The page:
A Spanish speaking person born in Argentina is an Argentinean..and a Spanish speaking person born in Bolivia, Peru, Colombia...is a Bolivian, a Peruvian, a Colombian....and so on....His / her heritage/ ethnicity / culture can be from Japan, Russia, Spain, France, Italy....Take your pick.
The natives were not many, the immigrants didn't inter-married with them and they were "kind" of decimated by the Conquistadores.
No, I am not French...my parents were...and I am not an exception because Argentina had one of the largest immigration wave in modern history.
To be a descendant of the Spaniards doesn't make a person Hispanic. Nationality shouldn't be confused with ethnicity, heritage, culture.
BTW, the Spaniards were allover (Mexico and Central America as well)
The fact you ask this question tells me -once again- the lack of information provided by USA on this subject....and I say "once again" because as a NYC teacher I have heard the same question / comment countless times.
Dogly...Yo have to understand that in Latin America there are millions of people who speak Spanish because they were born there but they origin is not from Spain...or even from the country they were born. Roberto Fujimori (Peru), Carlos Menem, Camila O'Gorman and my classmates Carlos Mc Allister and Sigeroly Iga Argentina) come to mind.
Yes, I know. You have no argument with me. I'm Irish (we are an exception and will call ourselves Irish no matter where we were born, and whether or not our feet ever touched 'the old sod') and many Irish fought for Independence from European colonialism in South America.
LOL...There are about 500.000 between Irish and Irish descendant in Argentina; they immigrated to the south of BAires and to Patagonia starting in 1806...and in mass waves in 1840s...during the Irish famine. In fact, many Irish who emigrated to USA -upon reading (mails from relatives)t hat in Argentina the Irish were welcome...AND THE LAND WAS FOR GRABS- left USA and settled in my country. They stop arriving in about 1940s.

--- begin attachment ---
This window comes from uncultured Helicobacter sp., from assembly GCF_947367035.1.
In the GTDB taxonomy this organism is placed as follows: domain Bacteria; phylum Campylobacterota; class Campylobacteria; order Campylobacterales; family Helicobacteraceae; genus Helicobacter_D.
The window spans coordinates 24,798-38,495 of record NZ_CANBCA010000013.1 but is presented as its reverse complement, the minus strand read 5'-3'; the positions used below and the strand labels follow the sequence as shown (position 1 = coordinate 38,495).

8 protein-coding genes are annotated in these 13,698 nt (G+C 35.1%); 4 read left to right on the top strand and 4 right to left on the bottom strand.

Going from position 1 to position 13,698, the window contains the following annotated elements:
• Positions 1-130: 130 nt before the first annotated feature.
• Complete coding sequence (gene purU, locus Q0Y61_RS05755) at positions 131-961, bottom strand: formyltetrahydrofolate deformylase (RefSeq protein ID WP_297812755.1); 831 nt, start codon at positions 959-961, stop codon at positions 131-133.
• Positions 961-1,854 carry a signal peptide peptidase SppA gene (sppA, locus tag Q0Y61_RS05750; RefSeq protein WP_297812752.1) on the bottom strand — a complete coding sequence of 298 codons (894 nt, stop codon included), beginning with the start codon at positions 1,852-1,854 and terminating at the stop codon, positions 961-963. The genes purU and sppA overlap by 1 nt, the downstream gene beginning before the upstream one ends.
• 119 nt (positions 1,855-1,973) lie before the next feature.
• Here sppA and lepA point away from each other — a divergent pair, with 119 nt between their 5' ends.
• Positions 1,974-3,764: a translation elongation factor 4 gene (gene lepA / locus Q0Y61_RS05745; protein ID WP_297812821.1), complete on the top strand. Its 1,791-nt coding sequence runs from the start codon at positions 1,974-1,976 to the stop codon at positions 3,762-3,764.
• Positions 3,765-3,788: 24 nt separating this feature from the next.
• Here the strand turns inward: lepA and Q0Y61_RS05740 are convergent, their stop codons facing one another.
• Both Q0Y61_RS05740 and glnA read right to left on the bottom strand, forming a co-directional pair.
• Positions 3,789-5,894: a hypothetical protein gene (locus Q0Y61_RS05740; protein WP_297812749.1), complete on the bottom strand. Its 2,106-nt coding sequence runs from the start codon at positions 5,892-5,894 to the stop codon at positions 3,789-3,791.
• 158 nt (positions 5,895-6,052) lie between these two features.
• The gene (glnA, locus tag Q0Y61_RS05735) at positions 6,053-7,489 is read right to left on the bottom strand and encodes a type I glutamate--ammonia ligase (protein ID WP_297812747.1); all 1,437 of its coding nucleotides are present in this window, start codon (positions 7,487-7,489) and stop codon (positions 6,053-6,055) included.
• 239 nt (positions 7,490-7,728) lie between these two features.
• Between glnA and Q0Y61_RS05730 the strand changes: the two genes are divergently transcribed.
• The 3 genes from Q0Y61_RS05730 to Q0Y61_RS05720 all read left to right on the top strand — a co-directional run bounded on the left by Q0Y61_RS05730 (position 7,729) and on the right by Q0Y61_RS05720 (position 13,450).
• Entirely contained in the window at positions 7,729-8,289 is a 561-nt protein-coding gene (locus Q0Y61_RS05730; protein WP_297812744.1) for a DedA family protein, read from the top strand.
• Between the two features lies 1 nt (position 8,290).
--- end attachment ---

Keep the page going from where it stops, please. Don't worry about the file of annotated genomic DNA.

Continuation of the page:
Check with the Westmeth-Argentinian Assoc....and read the newspapers of those times...the findings will amaze you.
Silvia, an interesting story of which I was not aware. One of my ancestors immigrated to Oklahoma during the Irish famine in the 1840s. It was a political famine in which the workers of the soil in Ireland could not eat the grains they grew for the English landowners. The potato blight destroyed their food supply and they couldn't even eat the fish from streams or the ocean. About a third died of starvation, about a third immigrated, and about a third remained in Ireland. My ancestors hated government, authority, the English. After settling in Oklahoma and building a good life, they were caught up in the Civil War of the 1860s and lost everything they had. A pretty good way to create a hatred that comes to us today.
How interesting that Argentina welcomed the Irish. The Irish are hard workers and not afraid of a fight. I wonder if there have been any studies comparing the U.S. Irish immigrants over time to the Argentina settlers.